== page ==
The bungalow was built in 1926, when the outer, outer, outer Excelsior was even farther from downtown than it is now. They insulated the house with rolled up old newspapers.
The house wasn’t blue at the time. In fact, when the bungalow found us in 1999, it was mustard yellow, with brown trim. The summer that we moved in, we painted it the color of Batman’s cape. One of our new neighbors asked, “Was there a mistake at Home Depot?” and we knew we would live there happily ever after.
In the winter of 2001, Tim moved in with us. He was dying of AIDS, though none of us knew it at the time, and he moved into the small bedroom. In March, it started raining and we learned the roof leaked. In April, we hired a roofer. Five days later, the contractor said, “We’re almost finished. All we have to do is solder the seams on your gutters.”
You know that I’m Irish, which means superstitious, and the fact that this Friday was the 13th and Good Friday as well struck me as a particularly bad omen. But Brian was dancing with ODC/San Francisco, and it was opening night, and this was long before children, so Tim said, “Go. Have a date night. I’ll watch the contractor. I’ll take care of the dogs.”
The performance ended, and as Brian handed me a glass of champagne, the phone rang. Our friend Jon (long before he earned his status as uncle): “Come back now. Your house is on fire.”
Brian, grabbed his backpack, and hurtled to the car. We raced to the outer, outer Excelsior, where sirens wailed and lights flashed, and a half dozen fire trucks stood in the intersection, Tim sitting on the sidewalk, four rescue dogs in his lap.
The firefighters extinguished the blaze quickly, but to do so, they flooded the old gumwood dining room. Brian walked in, sat on the floor and cried. Three in the morning, still in his dress velvet, he mopped the floor to get rid of the excess water, Wolfcub’s tail occasionally flicking the ashes. Every towel, every t-shirt, every pair of socks smelled like soot.
Jon was married at the time, and his wife’s boyfriend had recently moved in. The three of them blew up air mattresses, so that Brian, Tim, me, Wolfcub, Miss Grrrrl, Daphne and Diva could all sleep in his living room, with one very nervous looking parakeet hung in a cage above us.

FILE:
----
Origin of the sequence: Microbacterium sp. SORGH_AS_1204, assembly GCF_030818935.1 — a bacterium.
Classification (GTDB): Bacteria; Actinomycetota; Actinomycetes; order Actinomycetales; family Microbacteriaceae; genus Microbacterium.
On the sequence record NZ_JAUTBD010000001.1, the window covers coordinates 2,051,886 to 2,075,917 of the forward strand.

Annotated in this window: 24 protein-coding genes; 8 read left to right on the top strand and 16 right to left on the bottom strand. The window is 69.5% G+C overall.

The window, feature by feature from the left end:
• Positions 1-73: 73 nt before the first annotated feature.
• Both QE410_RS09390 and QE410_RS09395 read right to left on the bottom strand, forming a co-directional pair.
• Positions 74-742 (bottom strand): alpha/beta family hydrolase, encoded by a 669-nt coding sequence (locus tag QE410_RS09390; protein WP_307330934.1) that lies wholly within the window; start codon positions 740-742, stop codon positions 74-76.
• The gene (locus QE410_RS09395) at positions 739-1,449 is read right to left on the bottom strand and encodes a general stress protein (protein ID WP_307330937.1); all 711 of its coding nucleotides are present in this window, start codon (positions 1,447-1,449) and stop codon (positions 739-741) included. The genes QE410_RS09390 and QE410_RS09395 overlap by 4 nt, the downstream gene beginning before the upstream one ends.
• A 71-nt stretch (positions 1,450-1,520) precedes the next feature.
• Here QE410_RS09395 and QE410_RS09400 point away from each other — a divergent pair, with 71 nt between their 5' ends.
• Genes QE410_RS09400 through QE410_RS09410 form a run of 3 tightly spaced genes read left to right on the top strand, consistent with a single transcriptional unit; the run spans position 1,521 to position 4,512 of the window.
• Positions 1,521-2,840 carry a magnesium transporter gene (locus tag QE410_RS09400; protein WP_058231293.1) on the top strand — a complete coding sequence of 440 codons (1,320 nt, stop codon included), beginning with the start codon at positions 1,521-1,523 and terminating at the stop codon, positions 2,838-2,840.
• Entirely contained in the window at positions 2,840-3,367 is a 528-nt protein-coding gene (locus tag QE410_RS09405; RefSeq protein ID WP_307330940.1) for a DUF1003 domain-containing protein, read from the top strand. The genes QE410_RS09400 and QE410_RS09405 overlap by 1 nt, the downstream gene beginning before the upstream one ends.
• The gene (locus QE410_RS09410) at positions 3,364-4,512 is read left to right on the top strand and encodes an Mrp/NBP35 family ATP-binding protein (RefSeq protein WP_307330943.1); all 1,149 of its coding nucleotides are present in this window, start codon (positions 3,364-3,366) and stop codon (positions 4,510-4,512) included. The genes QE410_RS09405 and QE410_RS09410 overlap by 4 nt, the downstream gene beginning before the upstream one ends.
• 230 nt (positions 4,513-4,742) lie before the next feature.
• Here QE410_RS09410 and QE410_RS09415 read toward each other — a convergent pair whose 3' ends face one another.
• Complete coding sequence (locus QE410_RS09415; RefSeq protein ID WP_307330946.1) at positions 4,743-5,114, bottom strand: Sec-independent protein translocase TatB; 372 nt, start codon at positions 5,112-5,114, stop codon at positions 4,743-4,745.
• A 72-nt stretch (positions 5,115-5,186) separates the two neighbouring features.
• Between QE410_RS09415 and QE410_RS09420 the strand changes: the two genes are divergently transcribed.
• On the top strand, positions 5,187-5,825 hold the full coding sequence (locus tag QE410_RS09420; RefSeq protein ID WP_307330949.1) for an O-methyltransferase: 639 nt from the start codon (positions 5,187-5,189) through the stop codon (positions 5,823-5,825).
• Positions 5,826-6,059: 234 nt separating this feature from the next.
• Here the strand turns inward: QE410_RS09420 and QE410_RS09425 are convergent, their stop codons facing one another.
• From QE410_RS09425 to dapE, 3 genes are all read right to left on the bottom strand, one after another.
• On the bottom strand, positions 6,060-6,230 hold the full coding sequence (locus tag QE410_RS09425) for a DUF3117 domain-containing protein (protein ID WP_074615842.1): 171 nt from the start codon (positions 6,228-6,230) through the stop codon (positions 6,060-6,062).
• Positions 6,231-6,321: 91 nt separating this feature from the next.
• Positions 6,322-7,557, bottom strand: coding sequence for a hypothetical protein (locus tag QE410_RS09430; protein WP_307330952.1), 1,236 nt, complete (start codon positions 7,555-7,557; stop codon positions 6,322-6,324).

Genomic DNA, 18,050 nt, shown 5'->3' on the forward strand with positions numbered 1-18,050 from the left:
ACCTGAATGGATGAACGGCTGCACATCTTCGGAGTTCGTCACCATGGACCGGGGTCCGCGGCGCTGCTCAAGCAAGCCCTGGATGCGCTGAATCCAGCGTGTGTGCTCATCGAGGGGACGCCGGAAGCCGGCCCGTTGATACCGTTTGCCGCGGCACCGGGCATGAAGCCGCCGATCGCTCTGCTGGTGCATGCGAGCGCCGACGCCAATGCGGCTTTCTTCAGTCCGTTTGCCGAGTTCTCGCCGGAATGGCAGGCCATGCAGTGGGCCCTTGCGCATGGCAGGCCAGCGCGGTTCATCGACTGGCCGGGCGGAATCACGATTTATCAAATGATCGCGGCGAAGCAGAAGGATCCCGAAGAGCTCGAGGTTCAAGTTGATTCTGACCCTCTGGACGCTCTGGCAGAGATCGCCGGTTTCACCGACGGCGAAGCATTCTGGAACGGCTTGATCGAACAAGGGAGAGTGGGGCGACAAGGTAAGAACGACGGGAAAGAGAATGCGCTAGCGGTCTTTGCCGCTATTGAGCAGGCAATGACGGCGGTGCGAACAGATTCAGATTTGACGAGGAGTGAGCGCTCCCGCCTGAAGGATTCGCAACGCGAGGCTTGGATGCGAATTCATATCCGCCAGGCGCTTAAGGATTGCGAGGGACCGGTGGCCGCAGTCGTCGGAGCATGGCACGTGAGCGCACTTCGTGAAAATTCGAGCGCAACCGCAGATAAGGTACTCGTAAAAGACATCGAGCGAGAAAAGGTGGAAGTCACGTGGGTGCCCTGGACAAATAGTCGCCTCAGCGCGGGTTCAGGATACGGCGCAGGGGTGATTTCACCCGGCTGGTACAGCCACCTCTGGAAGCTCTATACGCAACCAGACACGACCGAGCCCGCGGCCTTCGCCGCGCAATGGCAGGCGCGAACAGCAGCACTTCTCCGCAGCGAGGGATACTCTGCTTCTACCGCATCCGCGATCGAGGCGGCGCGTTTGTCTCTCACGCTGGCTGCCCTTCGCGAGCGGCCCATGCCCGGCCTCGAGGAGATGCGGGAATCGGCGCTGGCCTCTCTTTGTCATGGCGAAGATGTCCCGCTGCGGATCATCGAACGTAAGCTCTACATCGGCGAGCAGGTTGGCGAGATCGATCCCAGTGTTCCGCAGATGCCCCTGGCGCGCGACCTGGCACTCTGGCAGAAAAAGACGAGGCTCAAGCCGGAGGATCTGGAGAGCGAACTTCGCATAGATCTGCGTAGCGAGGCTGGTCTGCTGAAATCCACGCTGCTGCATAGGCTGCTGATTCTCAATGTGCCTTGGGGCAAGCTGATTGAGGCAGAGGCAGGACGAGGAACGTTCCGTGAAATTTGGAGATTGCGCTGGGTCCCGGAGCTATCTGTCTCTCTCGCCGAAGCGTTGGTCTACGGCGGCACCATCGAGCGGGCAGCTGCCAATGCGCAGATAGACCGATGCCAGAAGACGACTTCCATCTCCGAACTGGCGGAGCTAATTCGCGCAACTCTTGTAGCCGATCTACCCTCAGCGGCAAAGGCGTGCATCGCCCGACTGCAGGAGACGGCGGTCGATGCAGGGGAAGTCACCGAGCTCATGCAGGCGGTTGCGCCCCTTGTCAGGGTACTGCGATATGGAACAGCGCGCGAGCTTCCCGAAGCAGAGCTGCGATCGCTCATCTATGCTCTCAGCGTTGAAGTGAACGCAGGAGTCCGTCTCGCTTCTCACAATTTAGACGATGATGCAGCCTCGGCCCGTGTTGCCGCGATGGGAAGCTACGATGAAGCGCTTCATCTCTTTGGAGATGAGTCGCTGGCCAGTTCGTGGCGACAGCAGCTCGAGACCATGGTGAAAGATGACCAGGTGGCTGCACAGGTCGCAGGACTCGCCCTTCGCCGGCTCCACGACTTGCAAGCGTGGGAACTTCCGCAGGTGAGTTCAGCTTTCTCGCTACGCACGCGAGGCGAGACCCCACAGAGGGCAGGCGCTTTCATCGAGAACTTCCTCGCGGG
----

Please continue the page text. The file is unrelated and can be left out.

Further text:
Jon woke up the next morning, brewed a pot of coffee, and handed me a cup, just as four hounds howled that they needed to go out. As I searched for leashes, I said, “Thank you for doing all this.”
To which Jon replied, “We’re all neighbors.”
The Chronicle has great reporters who tell us the news. But I am not a reporter; I am a columnist who tells stories, some of them true. I cannot fathom the scope of the hurricanes in Puerto Rico, the earthquakes in Mexico, the shooting in Las Vegas. I understand only this,that great tragedies are made up of little tragedies.
There is an order of nuns called the Ursulines, who follow the teachings of Saint Angela Merici, a mystic who believed that service to the poor was service to God. The Ursulines are dedicated to teaching, and since 1880, they have maintained a chapter house in Santa Rosa. Last week, the Tubbs Fire burned that convent to the ground, leaving in its ashes only one thing intact: a statue of Saint Angela herself. Sister Shirley and Sister Lil, who run the school that Aidan attends, drove up that day, and spent the next fifteen hours working with their community to find homes for all of the displaced nuns.
Both of them showed up to work at Saint John’s school the next morning at 630.
Another hero is Lindsey Margett, who got a call that there were two mares in a pasture with the oncoming fire. She went to rescue them, only to return to find her own home burning. She and Lisa O’Connor of Sunrise Horse Rescue have evacuated hundreds of horses since.
“We’re all neighbors” and Santa Rosa, Napa Valley and St. Helena are as much a part of San Francisco as the outer, outer, outer Excelsior. So donate clothes and blankets. Or money. Be kind to a nun. Go to www.sunrisehorserescue.org and buy a horse a cup of oats.
Or just make a friend a cup of coffee.